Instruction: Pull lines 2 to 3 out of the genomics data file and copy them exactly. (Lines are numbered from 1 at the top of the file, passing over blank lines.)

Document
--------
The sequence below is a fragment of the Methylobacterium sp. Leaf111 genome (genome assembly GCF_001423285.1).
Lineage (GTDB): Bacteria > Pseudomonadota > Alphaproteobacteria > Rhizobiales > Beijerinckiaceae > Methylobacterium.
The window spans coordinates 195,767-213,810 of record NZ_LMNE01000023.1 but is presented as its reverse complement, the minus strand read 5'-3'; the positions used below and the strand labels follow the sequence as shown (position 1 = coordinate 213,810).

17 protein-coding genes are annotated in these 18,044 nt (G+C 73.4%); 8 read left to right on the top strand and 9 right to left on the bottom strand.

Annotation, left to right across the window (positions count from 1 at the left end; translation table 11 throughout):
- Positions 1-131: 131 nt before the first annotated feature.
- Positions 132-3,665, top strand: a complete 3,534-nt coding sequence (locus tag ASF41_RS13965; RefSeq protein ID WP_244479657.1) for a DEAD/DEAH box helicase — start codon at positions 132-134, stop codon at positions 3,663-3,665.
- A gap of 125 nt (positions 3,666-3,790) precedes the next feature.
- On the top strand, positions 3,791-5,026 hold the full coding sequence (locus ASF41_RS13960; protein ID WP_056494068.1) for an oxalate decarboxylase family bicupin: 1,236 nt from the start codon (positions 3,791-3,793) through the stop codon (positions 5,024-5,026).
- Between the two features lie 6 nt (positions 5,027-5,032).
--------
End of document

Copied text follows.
Lineage (GTDB): Bacteria > Pseudomonadota > Alphaproteobacteria > Rhizobiales > Beijerinckiaceae > Methylobacterium.
The window spans coordinates 195,767-213,810 of record NZ_LMNE01000023.1 but is presented as its reverse complement, the minus strand read 5'-3'; the positions used below and the strand labels follow the sequence as shown (position 1 = coordinate 213,810).